One of the most common causes of heel pain is plantar fasciitis. It occurs when your plantar fascia, a thick band of connective tissue that runs along the bottom of your foot, connecting your heel bone to your toes, becomes inflamed.
The condition causes intense pain in the bottom of your foot, near your heel. Treatment for the condition can usually relieve your pain within several months.
What causes Plantar Fasciitis?
Normally, your plantar fascia acts as a shock-absorber in your foot, supporting your arch. If stress and tension on your plantar fascia become too much, it can result in small tears in this connective band of tissue. Repeated tearing of the plantar fascia can cause it to become inflamed.
Though anyone can develop the condition, certain factors can put you at greater risk of developing it. The condition is most common among individuals 40 to 60 years old. Being flat-footed, having an unusual pattern of walking, or having a high arch also puts you at higher risk of developing the condition. You are also at higher risk if you have an occupation that requires you to stand on a hard surface for long periods of time, such as working in a factory or being a cashier. Being overweight puts extra strain on your plantar fascia.
Additionally, certain types of exercise, such as long-distance running, ballet dancing, ballistic jumping activities, and aerobic dance can strain your plantar fascia.
What are the symptoms of Plantar Fasciitis?
Plantar fasciitis typically causes a stabbing pain in the bottom of your foot, near your heel. The pain is usually at its worst when you take your first few steps after waking up for the day.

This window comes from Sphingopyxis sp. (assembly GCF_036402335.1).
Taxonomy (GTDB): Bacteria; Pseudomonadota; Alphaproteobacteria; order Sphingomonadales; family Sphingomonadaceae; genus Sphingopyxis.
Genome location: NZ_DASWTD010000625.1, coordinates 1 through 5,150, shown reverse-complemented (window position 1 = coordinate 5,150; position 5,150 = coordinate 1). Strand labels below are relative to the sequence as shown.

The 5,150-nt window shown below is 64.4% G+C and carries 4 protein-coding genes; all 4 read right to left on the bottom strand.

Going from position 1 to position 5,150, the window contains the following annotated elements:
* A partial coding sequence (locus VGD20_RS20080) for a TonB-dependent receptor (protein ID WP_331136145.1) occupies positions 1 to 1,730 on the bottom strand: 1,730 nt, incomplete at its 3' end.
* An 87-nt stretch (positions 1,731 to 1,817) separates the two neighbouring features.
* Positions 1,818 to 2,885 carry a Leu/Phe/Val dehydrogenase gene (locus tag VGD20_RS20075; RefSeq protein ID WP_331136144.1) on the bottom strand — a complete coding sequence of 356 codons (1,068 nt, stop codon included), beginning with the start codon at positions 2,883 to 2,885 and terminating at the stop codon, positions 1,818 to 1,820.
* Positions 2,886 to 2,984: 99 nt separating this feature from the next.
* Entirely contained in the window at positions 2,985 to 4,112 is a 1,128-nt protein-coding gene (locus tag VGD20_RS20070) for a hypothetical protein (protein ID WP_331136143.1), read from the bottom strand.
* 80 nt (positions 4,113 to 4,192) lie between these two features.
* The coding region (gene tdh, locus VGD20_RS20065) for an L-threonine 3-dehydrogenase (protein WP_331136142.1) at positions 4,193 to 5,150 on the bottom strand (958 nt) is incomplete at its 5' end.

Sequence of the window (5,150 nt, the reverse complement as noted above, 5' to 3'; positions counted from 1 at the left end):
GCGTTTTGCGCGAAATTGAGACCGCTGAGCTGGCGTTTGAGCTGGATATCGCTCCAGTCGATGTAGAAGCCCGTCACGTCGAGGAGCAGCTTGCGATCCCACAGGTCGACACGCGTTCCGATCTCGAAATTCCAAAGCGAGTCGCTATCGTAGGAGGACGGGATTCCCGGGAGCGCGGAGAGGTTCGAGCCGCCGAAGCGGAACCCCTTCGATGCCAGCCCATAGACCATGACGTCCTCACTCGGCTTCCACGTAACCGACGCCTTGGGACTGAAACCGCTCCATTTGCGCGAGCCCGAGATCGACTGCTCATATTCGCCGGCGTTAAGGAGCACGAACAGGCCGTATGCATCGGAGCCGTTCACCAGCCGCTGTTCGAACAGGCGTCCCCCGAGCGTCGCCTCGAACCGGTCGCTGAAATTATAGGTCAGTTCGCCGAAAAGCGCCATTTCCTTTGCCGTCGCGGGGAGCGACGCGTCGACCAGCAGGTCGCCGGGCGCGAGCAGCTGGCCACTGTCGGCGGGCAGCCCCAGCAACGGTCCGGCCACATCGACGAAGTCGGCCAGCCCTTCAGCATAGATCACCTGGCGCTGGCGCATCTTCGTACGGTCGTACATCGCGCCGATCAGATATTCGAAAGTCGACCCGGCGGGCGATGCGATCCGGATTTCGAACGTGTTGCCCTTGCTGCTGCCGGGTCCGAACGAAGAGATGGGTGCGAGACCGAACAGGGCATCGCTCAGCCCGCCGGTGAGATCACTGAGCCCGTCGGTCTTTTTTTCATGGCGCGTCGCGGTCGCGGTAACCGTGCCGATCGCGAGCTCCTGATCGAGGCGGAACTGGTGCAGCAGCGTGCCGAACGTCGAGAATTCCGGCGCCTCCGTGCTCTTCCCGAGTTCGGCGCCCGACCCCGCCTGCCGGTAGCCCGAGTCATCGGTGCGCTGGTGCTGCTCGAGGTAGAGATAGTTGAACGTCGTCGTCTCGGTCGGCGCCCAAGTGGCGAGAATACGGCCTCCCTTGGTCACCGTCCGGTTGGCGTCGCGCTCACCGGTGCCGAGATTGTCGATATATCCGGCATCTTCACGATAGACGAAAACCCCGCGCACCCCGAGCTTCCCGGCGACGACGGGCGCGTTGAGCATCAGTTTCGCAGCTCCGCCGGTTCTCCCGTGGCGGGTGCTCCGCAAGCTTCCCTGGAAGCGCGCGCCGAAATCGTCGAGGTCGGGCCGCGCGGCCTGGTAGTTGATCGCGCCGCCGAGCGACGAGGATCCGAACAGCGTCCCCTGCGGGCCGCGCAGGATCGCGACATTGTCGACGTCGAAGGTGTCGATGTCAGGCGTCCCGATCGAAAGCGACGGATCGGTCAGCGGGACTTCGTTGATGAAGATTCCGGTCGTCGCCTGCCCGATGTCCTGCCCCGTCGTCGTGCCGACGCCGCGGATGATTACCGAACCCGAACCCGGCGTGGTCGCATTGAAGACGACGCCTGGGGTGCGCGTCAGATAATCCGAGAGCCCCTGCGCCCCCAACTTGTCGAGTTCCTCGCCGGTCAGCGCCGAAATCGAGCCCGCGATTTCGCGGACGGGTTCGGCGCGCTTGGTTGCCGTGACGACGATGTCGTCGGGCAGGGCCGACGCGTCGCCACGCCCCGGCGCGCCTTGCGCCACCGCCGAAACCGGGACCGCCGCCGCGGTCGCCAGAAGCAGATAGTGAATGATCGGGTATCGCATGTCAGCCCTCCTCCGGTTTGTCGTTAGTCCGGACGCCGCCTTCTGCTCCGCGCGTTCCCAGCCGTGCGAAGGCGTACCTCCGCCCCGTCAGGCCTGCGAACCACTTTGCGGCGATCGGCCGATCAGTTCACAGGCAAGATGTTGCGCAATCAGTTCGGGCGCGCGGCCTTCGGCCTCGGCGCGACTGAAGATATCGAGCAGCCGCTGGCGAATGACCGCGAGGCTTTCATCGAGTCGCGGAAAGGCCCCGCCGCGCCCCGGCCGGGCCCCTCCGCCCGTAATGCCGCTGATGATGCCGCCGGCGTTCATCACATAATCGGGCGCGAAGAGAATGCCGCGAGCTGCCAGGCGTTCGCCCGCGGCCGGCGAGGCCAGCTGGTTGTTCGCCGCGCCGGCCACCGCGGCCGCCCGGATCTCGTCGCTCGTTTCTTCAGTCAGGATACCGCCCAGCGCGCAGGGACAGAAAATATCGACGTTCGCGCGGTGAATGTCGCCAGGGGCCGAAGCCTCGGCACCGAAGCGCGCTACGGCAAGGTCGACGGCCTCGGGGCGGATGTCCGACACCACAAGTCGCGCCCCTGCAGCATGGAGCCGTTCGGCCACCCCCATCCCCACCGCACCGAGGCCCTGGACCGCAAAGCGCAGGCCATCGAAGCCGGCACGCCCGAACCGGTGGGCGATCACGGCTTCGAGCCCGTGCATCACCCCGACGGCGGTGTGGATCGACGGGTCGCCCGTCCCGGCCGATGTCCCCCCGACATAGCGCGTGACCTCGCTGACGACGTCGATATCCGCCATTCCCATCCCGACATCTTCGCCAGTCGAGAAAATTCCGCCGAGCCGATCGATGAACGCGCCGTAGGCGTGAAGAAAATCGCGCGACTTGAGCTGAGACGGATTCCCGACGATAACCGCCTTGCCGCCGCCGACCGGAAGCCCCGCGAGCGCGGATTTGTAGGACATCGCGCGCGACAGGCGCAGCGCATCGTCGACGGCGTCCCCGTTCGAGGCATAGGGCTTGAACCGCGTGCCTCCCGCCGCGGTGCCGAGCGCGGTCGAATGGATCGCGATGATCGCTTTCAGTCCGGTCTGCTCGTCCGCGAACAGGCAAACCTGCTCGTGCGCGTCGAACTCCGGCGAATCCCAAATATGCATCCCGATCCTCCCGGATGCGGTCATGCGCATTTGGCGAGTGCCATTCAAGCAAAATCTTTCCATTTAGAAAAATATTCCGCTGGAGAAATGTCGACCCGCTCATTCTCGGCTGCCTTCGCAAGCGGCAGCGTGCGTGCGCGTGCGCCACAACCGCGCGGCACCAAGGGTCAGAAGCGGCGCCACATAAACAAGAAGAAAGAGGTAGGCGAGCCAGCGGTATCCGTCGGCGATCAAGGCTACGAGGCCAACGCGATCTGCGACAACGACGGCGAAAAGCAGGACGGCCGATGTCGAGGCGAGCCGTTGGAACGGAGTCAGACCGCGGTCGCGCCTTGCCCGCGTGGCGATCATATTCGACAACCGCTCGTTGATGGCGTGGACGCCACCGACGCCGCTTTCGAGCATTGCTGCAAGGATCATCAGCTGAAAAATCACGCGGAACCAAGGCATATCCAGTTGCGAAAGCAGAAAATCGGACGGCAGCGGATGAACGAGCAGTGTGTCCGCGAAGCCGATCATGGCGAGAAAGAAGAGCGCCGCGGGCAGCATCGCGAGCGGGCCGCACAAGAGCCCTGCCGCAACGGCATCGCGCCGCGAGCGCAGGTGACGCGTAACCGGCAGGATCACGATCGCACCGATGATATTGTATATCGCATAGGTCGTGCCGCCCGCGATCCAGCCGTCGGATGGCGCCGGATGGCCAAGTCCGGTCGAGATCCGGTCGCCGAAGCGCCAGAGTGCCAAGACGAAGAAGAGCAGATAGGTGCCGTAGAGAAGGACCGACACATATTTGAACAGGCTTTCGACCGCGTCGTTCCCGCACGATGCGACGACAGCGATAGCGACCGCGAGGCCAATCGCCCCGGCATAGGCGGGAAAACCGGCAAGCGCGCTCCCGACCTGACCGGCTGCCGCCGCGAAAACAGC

The pain may also be triggered by long periods of standing on your feet or by rising from a sitting position. Though the pain may not get worse during exercise, the pain can be worse after exercising. You may also experience pain when you stand on tiptoe or when climbing stairs. Mild swelling in your heel may also occur.
Physiotherapy treatment for Plantar Fasciitis
Most individuals who develop this condition are able to recover within several months using conservative treatments, such as rest, ice, and stretching.
Physiotherapy for Plantar Fasciitis may include wearing night splints and stretching exercises.
Your physio might recommend that you wear a splint at night while you sleep. The splint facilitates stretching and holds your Achilles tendon and plantar fascia in a lengthened position.
Your physiotherapist can teach you exercises that stretch and strengthen your Achilles tendon, plantar fascia, and lower leg.
Apply ice to the painful part of your foot for 15 to 20 minutes three or four times each day to get pain relief. Always wrap your ice pack in a thin cloth, such as a dish towel; never place an ice pack directly onto your skin.
Over-the-counter pain and anti-inflammatory medications can help relieve the inflammation and pain associated with this condition.
Fortunately, surgery is rarely needed for this condition. Surgery is a last resort and only utilised when everything else has failed to treat severe chronic plantar fascia pain. If surgery is necessary, the plantar fascia is detached from the heel bone. However, weakening of the arch of the foot results when this surgery is done.
Plantar fasciitis is a very common cause of heel pain. It results when your plantar fascia becomes inflamed. Fortunately, the condition can usually be successfully treated with a conservative approach that includes rest, ice, and physiotherapy. If you experience the symptoms of this condition, book an appointment with one of our physiotherapists.